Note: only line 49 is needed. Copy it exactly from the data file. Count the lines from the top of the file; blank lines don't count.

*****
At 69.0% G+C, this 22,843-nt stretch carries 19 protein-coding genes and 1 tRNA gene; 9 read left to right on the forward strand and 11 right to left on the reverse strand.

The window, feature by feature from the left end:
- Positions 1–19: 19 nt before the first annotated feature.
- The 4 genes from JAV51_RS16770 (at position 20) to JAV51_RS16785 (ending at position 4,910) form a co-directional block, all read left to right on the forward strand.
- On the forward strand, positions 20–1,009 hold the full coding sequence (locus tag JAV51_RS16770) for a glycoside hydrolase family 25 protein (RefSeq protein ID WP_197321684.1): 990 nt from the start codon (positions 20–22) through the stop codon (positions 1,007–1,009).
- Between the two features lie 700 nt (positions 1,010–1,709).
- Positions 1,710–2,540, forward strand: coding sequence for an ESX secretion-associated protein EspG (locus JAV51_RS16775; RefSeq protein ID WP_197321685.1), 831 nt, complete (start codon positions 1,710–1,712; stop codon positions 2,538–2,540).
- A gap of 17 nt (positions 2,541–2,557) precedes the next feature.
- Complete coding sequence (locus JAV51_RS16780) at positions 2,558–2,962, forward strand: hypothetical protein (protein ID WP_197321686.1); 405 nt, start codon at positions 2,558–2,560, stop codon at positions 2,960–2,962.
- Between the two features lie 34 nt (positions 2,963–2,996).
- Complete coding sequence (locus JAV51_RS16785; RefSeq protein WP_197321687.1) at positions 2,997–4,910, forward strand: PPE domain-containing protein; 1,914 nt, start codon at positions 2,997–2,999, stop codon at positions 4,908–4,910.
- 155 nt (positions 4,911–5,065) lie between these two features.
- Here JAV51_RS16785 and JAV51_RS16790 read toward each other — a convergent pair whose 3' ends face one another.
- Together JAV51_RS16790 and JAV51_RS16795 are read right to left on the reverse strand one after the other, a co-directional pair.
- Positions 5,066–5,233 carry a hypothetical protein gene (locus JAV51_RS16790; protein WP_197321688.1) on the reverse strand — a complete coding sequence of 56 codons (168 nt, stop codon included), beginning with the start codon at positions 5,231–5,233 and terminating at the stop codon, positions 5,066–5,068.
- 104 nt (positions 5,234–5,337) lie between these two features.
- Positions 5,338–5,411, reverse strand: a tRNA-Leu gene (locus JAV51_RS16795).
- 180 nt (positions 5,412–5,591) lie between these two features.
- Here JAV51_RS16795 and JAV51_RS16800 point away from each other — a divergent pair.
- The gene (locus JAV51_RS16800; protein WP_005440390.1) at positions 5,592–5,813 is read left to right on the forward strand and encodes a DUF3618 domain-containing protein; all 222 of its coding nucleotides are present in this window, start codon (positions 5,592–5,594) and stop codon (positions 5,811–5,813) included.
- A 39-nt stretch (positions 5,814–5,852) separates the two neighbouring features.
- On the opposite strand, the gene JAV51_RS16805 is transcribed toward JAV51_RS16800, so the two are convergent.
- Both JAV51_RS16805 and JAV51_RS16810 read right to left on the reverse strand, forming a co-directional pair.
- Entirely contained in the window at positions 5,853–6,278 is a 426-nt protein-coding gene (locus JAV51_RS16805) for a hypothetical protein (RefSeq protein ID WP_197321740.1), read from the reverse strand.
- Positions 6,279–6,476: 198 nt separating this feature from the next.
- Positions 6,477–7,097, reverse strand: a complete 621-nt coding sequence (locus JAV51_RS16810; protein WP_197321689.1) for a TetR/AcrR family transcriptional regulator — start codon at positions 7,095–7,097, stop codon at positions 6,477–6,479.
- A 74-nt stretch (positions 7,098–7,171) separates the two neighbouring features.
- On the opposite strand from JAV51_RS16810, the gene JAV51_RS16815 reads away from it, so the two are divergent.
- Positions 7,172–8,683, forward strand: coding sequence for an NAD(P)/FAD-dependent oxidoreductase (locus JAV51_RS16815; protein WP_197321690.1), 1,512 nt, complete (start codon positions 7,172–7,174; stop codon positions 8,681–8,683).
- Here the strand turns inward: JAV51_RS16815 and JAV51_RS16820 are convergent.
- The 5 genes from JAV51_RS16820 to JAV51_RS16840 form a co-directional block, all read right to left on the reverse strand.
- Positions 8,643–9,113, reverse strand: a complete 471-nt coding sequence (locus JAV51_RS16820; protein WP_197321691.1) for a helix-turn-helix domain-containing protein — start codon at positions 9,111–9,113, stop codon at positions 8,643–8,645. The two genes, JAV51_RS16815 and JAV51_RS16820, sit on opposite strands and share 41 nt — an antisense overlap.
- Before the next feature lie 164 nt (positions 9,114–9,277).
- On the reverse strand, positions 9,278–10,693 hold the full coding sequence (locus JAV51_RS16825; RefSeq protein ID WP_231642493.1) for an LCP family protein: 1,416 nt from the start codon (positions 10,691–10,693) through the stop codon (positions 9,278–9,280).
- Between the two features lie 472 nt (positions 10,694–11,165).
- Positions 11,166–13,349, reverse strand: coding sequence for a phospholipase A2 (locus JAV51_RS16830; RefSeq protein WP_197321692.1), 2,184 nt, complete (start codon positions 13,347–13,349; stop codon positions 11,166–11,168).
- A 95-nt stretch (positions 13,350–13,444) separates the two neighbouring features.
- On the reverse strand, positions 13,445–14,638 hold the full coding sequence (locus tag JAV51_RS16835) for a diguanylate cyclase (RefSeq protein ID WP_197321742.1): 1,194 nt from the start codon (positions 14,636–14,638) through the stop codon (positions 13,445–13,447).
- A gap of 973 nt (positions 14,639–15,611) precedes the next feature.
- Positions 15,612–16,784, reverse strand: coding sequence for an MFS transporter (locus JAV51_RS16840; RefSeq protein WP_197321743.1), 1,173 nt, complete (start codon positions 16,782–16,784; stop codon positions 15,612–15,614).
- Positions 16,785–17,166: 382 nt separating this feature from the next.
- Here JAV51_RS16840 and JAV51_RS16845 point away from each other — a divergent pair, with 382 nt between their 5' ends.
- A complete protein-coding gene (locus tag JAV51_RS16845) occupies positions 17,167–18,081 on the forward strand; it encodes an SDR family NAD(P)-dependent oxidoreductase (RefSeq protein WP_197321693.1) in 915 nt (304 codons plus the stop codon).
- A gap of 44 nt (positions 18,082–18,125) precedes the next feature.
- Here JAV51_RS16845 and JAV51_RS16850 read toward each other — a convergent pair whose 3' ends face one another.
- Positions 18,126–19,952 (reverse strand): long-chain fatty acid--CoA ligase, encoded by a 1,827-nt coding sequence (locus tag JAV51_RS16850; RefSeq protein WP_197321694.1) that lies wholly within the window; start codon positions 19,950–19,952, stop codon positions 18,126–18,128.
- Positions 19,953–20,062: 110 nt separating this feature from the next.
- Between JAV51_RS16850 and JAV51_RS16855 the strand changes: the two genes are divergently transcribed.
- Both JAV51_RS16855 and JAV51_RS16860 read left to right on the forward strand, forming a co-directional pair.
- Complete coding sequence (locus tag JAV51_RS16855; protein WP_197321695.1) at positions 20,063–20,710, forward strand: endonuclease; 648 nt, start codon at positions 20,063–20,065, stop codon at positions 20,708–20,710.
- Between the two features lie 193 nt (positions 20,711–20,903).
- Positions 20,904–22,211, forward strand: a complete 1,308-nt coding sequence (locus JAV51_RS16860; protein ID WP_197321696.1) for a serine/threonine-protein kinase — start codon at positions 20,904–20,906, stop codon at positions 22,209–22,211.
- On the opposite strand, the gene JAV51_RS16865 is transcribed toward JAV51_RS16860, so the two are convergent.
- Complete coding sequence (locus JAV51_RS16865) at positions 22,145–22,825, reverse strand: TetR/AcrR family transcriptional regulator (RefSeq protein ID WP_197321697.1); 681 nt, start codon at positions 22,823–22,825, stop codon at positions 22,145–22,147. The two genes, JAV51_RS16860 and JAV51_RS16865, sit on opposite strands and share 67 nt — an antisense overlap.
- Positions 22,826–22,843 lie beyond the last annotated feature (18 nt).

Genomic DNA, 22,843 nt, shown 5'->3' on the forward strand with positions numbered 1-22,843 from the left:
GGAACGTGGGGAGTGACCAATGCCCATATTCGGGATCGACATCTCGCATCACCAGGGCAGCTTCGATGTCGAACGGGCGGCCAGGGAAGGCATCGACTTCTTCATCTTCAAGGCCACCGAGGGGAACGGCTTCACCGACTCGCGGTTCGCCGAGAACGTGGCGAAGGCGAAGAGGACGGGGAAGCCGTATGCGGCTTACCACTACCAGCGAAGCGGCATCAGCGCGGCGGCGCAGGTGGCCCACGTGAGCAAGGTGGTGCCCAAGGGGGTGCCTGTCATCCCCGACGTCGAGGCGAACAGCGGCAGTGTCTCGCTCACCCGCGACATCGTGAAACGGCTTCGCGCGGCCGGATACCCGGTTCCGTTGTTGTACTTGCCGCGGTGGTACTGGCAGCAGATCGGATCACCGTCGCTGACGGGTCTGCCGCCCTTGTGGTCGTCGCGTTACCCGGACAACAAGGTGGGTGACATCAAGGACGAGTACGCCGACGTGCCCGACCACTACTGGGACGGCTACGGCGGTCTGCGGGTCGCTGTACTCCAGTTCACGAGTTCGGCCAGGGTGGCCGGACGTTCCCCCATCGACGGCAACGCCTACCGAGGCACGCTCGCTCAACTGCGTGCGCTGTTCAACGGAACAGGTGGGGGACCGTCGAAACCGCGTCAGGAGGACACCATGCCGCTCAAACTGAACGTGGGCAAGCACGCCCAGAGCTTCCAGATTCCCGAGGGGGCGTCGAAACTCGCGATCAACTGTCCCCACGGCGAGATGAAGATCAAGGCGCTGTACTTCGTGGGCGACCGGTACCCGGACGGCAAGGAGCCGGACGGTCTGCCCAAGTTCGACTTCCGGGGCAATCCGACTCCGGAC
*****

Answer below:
- Both JAV51_RS16855 and JAV51_RS16860 read left to right on the forward strand, forming a co-directional pair.